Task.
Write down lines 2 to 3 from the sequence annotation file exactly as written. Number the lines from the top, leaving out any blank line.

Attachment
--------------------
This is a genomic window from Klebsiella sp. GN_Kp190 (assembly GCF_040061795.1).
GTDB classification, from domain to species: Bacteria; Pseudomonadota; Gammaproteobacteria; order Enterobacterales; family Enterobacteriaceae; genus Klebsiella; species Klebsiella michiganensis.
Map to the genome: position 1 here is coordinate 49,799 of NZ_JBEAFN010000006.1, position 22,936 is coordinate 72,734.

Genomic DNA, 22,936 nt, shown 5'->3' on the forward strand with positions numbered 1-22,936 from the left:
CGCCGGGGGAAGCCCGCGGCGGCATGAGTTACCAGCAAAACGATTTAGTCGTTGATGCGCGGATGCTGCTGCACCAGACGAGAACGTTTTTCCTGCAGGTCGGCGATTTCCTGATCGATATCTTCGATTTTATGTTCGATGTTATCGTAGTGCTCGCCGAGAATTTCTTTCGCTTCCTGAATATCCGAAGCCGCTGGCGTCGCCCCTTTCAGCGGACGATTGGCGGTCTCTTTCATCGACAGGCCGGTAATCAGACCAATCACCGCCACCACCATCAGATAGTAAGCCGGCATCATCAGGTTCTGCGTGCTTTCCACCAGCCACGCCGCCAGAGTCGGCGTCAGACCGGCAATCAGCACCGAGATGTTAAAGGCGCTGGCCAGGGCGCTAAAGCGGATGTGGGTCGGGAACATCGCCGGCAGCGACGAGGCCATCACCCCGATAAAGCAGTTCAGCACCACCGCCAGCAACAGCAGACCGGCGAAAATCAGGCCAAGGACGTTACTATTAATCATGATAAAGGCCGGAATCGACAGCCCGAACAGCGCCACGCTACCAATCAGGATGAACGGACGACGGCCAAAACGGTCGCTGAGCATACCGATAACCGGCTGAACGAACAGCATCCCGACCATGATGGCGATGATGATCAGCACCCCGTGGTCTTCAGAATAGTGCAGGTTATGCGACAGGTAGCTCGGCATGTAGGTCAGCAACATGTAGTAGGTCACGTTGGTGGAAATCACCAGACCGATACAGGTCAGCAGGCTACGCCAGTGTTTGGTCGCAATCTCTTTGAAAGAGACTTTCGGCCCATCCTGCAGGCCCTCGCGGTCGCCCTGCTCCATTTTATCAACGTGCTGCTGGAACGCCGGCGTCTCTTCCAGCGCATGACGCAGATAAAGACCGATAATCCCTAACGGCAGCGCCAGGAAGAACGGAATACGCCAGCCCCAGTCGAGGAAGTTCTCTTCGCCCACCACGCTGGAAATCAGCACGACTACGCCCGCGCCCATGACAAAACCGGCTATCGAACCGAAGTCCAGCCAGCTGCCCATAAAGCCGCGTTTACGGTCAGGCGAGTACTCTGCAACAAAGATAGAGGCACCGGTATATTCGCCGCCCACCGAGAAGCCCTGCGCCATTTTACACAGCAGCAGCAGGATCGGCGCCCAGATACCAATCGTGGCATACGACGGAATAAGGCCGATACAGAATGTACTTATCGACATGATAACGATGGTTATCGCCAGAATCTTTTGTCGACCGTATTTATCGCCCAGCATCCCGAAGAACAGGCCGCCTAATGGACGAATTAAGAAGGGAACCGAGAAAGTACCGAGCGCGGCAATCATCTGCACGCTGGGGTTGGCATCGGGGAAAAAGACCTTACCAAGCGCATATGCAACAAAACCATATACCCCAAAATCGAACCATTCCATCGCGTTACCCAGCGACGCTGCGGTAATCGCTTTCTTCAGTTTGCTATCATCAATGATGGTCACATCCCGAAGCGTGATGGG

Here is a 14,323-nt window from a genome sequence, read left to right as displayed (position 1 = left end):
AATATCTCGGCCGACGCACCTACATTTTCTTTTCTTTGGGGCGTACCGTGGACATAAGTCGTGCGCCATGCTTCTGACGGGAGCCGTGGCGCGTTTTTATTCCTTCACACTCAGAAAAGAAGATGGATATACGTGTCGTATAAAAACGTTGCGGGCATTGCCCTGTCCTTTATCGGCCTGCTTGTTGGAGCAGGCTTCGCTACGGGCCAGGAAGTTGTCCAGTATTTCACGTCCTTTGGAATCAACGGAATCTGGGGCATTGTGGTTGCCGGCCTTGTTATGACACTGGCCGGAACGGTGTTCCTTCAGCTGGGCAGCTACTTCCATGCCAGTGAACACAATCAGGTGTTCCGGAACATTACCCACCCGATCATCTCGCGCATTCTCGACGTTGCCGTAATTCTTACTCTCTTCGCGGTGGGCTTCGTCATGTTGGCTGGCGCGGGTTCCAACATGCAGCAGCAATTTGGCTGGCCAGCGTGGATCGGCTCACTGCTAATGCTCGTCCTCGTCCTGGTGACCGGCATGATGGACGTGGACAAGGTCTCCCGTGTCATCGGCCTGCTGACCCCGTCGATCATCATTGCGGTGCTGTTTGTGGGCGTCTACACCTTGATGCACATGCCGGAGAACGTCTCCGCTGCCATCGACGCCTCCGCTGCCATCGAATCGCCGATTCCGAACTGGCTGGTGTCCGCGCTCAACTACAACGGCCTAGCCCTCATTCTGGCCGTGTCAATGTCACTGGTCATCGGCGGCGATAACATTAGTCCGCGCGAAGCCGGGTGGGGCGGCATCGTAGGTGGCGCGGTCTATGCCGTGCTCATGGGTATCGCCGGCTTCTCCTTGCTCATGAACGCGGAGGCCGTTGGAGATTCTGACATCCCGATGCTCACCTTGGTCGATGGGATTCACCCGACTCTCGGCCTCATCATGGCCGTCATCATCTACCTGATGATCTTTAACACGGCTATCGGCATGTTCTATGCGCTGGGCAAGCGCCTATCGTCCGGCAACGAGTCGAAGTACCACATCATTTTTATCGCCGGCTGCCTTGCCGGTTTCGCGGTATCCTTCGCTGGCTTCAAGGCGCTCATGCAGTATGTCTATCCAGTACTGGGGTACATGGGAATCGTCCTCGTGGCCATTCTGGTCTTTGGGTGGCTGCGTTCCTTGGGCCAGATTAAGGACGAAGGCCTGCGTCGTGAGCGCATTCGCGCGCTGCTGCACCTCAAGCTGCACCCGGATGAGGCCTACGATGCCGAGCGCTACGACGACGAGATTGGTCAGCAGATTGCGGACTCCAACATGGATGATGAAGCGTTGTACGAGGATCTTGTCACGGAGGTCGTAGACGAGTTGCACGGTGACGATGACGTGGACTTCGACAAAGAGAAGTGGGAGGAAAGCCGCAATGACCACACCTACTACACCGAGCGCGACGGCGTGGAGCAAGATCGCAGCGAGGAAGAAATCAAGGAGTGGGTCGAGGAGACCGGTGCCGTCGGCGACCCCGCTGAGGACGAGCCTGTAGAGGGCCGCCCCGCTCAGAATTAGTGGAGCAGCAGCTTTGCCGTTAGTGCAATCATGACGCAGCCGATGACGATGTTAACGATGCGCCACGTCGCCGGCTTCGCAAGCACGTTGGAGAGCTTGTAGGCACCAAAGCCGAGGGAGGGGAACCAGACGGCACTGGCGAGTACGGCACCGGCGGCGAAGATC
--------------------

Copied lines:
GTDB classification, from domain to species: Bacteria; Pseudomonadota; Gammaproteobacteria; order Enterobacterales; family Enterobacteriaceae; genus Klebsiella; species Klebsiella michiganensis.
Map to the genome: position 1 here is coordinate 49,799 of NZ_JBEAFN010000006.1, position 22,936 is coordinate 72,734.